By the end of the night, the Thunder racked up 23 assists on 34 makes as a result of that ball movement. However, several aggressive drives to the basket sucked in the help of surrounding defenders. Instead of spraying the ball out to the perimeter, it was a tough contested shot at the basket which didn’t go down on a lackluster shooting night like it was on Monday.

“We had some number of shots in the game with a number of possessions that probably were not great, but we had 23 assists on 39 percent shooting, so we tried to move the ball,” said Donovan. “I thought we had some pretty good looks on threes. I thought we tried to get into the paint and get and into the lane.”

Quotes of the Night

Shai Gilgeous-Alexander

“Nights like that happen. Everybody is human. It’s about forgetting about it and moving on to the next one.” -Shai Gilgeous-Alexander

“I thought overall that our guys competed hard. I think they played really, really aggressively. They gave us great effort. We didn’t shoot it well.” –Coach Donovan

Looking Ahead

The Thunder’s next two games will be on the road beginning in Sacramento on Wednesday and wrapping up in Phoenix on Friday. Friday’s game will be the 17th game in January for the Thunder, marking the end of the busiest month of the season.

Honoring Kobe

The air hung heavy in Chesapeake Energy Arena in the wake of one of the most shocking and tragic losses the basketball world has seen. On Sunday, Laker legend and basketball icon, Kobe Bryant died in a helicopter crash that claimed the life of the eight other passengers on board including his 13-year-old daughter Gianna.

The shock of Sunday’s events was still fresh among players, coaches and fans alike. Individual tributes to Bryant could be seen at every turn. Fans wore his jersey in the stands. Players used their shoes as an homage to the legend either by wearing Kobe sneakers, rocking shoes that shimmered in gold, or bore heartfelt messages in permanent marker across the soles. For Shai Gilgeous-Alexander, it started when he walked into the arena with a yellow Lakers jersey peering from beneath his black, plaid coat. The number eight prominently displayed as he somberly walked through the hallway into the locker room.

“I just wanted to pay homage. He was a guy I looked up to growing up. A lot of guys that I know in the league also looked up to him. He has done wonderful things for the game, and wonderful things for me as a kid, so I just wanted to pay homage,” said the 21-year-old.

Just before tip-off, the lights dimmed in the arena with a picture of Bryant emblazoned on the jumbotron as a moment of silence was held before the national anthem. The tributes didn’t stop there. As the ball was tipped off, it landed it the hands of Luka Doncic in the backcourt who caught the ball and stood. Upon realizing the intended gesture of the Dallas guard, the Thunder faithful roared in approving applause and began to chant “KOBE” as the whistles blew to signal an eight-second backcourt violation. The Thunder then responded with a 24-second shot clock violation in the next possession. Twenty-four and eight ­– the two numbers hanging from the rafters in Staples Center in honor of the legendary career of Kobe Bryant.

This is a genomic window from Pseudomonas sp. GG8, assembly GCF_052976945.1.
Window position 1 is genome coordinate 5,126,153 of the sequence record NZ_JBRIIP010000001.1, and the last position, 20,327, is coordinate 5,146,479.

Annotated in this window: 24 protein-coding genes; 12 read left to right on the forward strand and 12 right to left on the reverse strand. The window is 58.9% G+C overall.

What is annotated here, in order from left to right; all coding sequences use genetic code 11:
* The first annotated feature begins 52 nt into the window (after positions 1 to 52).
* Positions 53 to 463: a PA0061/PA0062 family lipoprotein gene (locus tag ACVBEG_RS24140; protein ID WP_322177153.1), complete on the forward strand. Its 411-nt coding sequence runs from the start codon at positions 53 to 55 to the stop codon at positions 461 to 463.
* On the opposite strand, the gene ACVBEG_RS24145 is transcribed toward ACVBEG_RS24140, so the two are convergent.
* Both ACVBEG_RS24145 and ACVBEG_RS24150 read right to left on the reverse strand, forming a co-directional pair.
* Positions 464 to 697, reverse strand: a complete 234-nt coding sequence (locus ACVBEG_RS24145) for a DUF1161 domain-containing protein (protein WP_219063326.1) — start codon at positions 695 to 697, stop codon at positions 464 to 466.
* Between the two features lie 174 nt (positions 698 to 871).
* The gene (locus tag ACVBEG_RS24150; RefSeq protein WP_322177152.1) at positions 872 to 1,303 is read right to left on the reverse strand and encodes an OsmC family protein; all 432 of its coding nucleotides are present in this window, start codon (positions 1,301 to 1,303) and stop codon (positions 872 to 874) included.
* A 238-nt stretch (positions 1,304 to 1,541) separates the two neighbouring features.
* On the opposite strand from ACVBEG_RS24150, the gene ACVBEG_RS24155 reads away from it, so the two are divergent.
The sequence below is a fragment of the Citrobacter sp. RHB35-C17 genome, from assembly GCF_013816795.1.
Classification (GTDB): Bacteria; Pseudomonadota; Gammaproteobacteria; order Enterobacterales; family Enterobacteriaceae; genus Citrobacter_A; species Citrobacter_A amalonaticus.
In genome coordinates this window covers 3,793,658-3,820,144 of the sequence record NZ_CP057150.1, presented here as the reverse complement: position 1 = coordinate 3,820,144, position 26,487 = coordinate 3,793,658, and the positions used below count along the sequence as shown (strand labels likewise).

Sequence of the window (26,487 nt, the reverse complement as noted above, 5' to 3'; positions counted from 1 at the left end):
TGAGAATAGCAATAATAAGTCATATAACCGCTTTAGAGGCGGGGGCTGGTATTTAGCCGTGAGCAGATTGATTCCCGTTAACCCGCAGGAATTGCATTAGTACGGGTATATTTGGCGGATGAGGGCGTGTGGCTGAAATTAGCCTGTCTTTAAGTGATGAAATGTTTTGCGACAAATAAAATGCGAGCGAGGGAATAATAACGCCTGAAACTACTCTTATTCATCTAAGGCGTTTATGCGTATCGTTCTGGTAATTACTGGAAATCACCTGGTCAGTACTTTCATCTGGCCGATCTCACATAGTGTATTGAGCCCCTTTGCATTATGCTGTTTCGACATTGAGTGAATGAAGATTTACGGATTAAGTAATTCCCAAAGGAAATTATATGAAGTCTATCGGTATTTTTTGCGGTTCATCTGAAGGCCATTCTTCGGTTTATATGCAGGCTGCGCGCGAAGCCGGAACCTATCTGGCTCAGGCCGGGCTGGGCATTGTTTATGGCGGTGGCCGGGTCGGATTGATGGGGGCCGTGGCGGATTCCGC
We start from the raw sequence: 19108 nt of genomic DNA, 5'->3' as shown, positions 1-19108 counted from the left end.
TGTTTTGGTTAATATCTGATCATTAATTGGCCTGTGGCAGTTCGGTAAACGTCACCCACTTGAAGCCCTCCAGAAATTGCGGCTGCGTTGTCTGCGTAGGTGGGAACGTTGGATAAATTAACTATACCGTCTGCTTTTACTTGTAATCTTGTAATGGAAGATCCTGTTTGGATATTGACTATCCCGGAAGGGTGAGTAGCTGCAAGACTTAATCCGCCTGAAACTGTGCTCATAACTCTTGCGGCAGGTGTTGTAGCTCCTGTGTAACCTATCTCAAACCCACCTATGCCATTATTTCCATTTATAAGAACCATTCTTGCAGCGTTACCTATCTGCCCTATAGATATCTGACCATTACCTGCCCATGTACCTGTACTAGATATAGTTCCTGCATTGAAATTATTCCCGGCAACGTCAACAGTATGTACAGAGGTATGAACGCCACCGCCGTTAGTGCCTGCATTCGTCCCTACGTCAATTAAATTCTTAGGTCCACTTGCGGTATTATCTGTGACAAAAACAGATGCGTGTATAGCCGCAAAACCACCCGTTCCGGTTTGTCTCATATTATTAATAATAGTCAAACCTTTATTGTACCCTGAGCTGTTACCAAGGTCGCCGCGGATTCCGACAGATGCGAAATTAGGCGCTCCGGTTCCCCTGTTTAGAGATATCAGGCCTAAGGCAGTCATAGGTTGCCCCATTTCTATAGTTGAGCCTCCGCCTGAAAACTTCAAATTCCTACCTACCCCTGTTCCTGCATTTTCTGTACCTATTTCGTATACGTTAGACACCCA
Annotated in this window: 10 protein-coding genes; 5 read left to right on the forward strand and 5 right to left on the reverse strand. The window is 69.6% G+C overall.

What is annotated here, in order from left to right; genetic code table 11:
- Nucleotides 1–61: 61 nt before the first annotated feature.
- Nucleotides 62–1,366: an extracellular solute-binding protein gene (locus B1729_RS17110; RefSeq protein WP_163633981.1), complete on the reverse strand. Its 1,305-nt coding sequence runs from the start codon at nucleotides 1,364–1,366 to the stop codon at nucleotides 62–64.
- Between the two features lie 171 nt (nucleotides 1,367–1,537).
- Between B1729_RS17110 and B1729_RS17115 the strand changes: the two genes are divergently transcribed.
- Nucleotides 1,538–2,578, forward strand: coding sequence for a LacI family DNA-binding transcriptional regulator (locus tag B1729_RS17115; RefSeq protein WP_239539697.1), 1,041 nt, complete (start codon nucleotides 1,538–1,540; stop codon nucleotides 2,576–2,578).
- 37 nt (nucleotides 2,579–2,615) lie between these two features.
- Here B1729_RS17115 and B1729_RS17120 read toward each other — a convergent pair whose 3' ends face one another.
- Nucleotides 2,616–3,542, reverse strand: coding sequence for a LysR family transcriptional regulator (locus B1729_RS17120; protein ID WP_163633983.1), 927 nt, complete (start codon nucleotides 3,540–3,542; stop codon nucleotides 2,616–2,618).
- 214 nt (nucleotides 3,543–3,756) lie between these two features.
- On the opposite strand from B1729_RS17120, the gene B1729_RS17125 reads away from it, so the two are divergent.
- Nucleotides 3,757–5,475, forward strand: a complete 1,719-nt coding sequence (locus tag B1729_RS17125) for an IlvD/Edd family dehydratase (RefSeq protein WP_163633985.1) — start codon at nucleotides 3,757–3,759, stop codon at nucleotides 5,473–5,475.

“I’ll take that turnover for sure, anytime,” Schröder said postgame with a small grin. “It’s just to honor him, what he did for basketball, for the NBA. It’s just big, it’s not a problem for me and it felt good.”

“(Sunday) was just a sad day all the way around with the game losing just an iconic player, a true champion, a true competitor…” said Thunder head coach Billy Donovan.

Thunder forward Danilo Gallinari remembered specifically what Bryant meant to him as an Italian player. Bryant, who was raised in Italy and spoke fluent Italian would often speak to Gallinari during games in Italian as they competed against each other. Internationally, Gallinari experienced first-hand just how broad Bryant’s legacy reached. In his camp that the holds every summer in Italy, Gallinari can always count on a few campers repping his own jersey, but always sees much more in Kobe jerseys.

“It was just very tough to process, it still is,” said Gallinari. “I had only good memories about him on and off the court, especially with him having such a great relationship with my country, with Italy.”

With an impact that transcended basketball, sports and team affiliation, Bryant’s lasting legacy could be felt through every notion, play and tribute. A life and career that was bigger than basketball.

“A huge impact. The NBA is what it is right now mostly because of him. What he did, they way that he approached the game and the way that he approached his job I think is something that every young player should learn from and every young player should get is as an example,” said Gallinari. “So, it’s really tough to process and to talk about it is still shocking.”